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is the labor of love from New Haven CT trumpeter Louis Guarino, Jr. Mr. Guarino readily admits his influence by Miles Davis, as well as, Dizzy Gillespie, Lee Morgan, and Freddie Hubbard. But it is Mile the most in attendance here. Mr. Guarino has an omnivorous appetite for music and musical genres, including admiration for artists as different as Charles Ives and Danny Elfman.. His current stylistic resting place is a vastly updated In A Silent Way landscape with sparse instrumentation and wide-open spaces. This is a recording of moody textures and introspective faith. The moods of the recording range from soothingly placid and peaceful to a-cry-from-the-therapist's-couch anguished and dissonant.
The extended suite "A Voyage Thru the Clouds" is the disc centerpiece, sonically describing the turbulence and unpredictability of emotional weather patterns. Guarino mutes his horn for the opening theme and "Part 1". He switches to an open bell for the transitional sections in "Theme (Improvised)" and "Part 2 (Changing Weather)." Guarino effectively builds tension in anticipating "Part 3 (the Storm)" before finishing calmly with the "Closing Theme."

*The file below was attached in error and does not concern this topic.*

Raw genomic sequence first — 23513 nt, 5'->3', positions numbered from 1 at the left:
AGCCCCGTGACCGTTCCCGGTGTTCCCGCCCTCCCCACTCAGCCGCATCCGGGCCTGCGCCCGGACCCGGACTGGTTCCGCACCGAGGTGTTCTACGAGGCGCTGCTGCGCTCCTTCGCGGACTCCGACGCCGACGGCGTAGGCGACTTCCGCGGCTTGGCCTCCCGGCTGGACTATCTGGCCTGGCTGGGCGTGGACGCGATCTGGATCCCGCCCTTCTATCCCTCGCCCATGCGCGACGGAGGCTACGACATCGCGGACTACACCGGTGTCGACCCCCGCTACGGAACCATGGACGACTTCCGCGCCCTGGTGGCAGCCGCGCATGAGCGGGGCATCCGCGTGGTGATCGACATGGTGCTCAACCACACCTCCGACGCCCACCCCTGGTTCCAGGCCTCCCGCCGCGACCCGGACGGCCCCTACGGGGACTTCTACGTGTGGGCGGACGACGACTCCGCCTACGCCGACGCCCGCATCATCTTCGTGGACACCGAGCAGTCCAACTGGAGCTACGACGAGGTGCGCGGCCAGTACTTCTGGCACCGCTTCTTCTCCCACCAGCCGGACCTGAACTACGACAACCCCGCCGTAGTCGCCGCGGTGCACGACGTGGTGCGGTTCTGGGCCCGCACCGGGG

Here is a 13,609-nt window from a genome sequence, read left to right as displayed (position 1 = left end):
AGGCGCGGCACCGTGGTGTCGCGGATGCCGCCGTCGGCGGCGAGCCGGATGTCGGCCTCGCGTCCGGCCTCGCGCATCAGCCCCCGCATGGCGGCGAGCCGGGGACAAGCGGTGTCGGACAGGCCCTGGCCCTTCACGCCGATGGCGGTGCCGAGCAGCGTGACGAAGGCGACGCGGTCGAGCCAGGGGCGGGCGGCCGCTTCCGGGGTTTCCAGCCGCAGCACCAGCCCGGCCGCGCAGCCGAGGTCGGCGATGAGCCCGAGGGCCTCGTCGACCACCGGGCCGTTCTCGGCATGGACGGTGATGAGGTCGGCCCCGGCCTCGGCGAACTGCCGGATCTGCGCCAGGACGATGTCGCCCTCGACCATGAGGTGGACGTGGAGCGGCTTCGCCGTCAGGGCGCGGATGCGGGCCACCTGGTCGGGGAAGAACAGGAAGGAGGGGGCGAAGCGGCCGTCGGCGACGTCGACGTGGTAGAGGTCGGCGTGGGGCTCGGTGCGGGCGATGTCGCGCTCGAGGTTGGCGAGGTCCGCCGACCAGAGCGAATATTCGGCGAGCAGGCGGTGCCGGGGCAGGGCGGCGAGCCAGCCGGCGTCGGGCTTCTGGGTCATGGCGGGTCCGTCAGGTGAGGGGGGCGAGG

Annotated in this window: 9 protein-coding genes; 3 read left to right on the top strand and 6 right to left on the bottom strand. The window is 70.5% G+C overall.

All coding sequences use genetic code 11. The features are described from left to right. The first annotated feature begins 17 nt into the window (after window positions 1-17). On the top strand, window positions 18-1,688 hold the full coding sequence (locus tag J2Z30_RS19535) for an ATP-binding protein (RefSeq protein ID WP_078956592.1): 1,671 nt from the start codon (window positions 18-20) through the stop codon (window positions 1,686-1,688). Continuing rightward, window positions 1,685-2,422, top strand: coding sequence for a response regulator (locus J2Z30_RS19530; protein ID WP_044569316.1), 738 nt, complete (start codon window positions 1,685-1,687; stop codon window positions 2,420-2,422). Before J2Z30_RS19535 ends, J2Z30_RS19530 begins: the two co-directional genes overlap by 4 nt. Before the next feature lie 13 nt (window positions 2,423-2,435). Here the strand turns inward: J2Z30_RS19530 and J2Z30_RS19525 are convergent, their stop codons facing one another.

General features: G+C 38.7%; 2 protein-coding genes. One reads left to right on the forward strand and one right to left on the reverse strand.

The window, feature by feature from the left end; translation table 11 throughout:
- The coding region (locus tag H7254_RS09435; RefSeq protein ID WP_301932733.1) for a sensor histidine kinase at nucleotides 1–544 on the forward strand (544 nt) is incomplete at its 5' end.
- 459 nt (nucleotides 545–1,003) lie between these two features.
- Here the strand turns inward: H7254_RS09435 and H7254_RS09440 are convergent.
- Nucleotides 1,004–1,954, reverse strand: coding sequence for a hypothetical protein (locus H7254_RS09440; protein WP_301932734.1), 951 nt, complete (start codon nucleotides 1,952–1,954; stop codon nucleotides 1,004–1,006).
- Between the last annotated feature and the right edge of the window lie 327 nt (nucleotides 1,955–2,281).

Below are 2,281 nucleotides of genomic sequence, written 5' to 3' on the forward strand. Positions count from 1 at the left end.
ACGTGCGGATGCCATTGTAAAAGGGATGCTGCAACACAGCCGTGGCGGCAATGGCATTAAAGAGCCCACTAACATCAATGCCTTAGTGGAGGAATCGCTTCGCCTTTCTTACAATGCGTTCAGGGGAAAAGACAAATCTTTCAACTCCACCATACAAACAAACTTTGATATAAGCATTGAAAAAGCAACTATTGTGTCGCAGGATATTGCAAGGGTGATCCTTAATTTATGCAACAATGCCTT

As a whole, Spiritual Awakenings is a well considered tone poem, one that was well thought out by the composer as well as well executed. This music is of the same ilk as sushi metaphysically, transcending the ordinary consumption for a higher realization and appreciation in texture and consistency.
Track Listing: A Conversation With The Spirits Of The Mountain; Mirrors; A Voyage Thru The Clouds; Metamorphosis; Amnesia; Waterways. (Total Time: 67:41)
Personnel: Louis Guarino, Jr.: Trumpet; Percussion, Synthesizer.
I was first exposed to jazz as a middle school band student. A college ensemble passed through and put on a concert for the band students (of which I was one). The level of mastery and musicianship blew me away, intimidated, and inspired me
I was first exposed to jazz as a middle school band student. A college ensemble passed through and put on a concert for the band students (of which I was one). The level of mastery and musicianship blew me away, intimidated, and inspired me. Try as I might, I was never able to achieve a high enough level of competency to perform at the level I was first and subsequently exposed to. Regardless, I was hooked on jazz and remain so to this day.